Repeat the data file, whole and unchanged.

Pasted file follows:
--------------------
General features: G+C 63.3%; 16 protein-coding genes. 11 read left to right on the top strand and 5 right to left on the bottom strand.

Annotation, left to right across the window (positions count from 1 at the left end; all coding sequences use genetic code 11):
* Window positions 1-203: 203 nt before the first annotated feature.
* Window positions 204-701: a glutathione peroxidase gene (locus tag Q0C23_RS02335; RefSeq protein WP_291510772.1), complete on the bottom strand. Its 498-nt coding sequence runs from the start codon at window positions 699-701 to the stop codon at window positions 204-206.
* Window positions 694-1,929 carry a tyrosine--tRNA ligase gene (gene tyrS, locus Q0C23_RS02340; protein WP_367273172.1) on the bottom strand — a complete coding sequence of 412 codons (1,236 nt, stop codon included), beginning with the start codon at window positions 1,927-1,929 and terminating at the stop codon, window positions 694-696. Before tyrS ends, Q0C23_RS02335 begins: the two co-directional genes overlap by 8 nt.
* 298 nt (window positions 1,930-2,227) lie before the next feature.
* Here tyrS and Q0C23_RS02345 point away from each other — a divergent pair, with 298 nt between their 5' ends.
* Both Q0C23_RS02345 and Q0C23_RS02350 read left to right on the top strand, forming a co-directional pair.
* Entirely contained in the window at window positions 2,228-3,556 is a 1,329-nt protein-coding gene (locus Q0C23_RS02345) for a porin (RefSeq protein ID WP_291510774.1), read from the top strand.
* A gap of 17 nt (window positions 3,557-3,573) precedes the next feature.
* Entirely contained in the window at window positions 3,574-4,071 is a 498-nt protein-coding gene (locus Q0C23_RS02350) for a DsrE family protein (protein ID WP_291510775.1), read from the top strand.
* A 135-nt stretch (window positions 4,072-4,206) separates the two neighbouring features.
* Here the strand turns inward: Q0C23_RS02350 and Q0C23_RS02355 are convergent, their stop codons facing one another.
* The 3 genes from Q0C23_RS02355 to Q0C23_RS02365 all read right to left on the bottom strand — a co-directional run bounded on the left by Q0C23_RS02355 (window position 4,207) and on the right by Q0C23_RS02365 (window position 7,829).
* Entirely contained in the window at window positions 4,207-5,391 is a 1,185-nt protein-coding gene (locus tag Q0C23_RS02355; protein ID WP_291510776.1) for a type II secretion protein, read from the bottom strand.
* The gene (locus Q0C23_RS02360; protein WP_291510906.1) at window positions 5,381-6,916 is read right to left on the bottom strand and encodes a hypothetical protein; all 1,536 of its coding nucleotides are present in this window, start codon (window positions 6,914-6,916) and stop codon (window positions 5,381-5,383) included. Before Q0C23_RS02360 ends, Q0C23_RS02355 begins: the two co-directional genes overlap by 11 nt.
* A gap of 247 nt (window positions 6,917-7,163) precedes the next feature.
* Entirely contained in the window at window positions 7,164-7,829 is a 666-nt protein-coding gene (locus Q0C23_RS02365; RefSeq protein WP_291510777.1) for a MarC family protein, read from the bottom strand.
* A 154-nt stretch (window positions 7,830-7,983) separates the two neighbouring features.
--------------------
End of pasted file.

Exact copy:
General features: G+C 63.3%; 16 protein-coding genes. 11 read left to right on the top strand and 5 right to left on the bottom strand.

Annotation, left to right across the window (positions count from 1 at the left end; all coding sequences use genetic code 11):
* Window positions 1-203: 203 nt before the first annotated feature.
* Window positions 204-701: a glutathione peroxidase gene (locus tag Q0C23_RS02335; RefSeq protein WP_291510772.1), complete on the bottom strand. Its 498-nt coding sequence runs from the start codon at window positions 699-701 to the stop codon at window positions 204-206.
* Window positions 694-1,929 carry a tyrosine--tRNA ligase gene (gene tyrS, locus Q0C23_RS02340; protein WP_367273172.1) on the bottom strand — a complete coding sequence of 412 codons (1,236 nt, stop codon included), beginning with the start codon at window positions 1,927-1,929 and terminating at the stop codon, window positions 694-696. Before tyrS ends, Q0C23_RS02335 begins: the two co-directional genes overlap by 8 nt.
* 298 nt (window positions 1,930-2,227) lie before the next feature.
* Here tyrS and Q0C23_RS02345 point away from each other — a divergent pair, with 298 nt between their 5' ends.
* Both Q0C23_RS02345 and Q0C23_RS02350 read left to right on the top strand, forming a co-directional pair.
* Entirely contained in the window at window positions 2,228-3,556 is a 1,329-nt protein-coding gene (locus Q0C23_RS02345) for a porin (RefSeq protein ID WP_291510774.1), read from the top strand.
* A gap of 17 nt (window positions 3,557-3,573) precedes the next feature.
* Entirely contained in the window at window positions 3,574-4,071 is a 498-nt protein-coding gene (locus Q0C23_RS02350) for a DsrE family protein (protein ID WP_291510775.1), read from the top strand.
* A 135-nt stretch (window positions 4,072-4,206) separates the two neighbouring features.
* Here the strand turns inward: Q0C23_RS02350 and Q0C23_RS02355 are convergent, their stop codons facing one another.
* The 3 genes from Q0C23_RS02355 to Q0C23_RS02365 all read right to left on the bottom strand — a co-directional run bounded on the left by Q0C23_RS02355 (window position 4,207) and on the right by Q0C23_RS02365 (window position 7,829).
* Entirely contained in the window at window positions 4,207-5,391 is a 1,185-nt protein-coding gene (locus tag Q0C23_RS02355; protein ID WP_291510776.1) for a type II secretion protein, read from the bottom strand.
* The gene (locus Q0C23_RS02360; protein WP_291510906.1) at window positions 5,381-6,916 is read right to left on the bottom strand and encodes a hypothetical protein; all 1,536 of its coding nucleotides are present in this window, start codon (window positions 6,914-6,916) and stop codon (window positions 5,381-5,383) included. Before Q0C23_RS02360 ends, Q0C23_RS02355 begins: the two co-directional genes overlap by 11 nt.
* A gap of 247 nt (window positions 6,917-7,163) precedes the next feature.
* Entirely contained in the window at window positions 7,164-7,829 is a 666-nt protein-coding gene (locus Q0C23_RS02365; RefSeq protein WP_291510777.1) for a MarC family protein, read from the bottom strand.
* A 154-nt stretch (window positions 7,830-7,983) separates the two neighbouring features.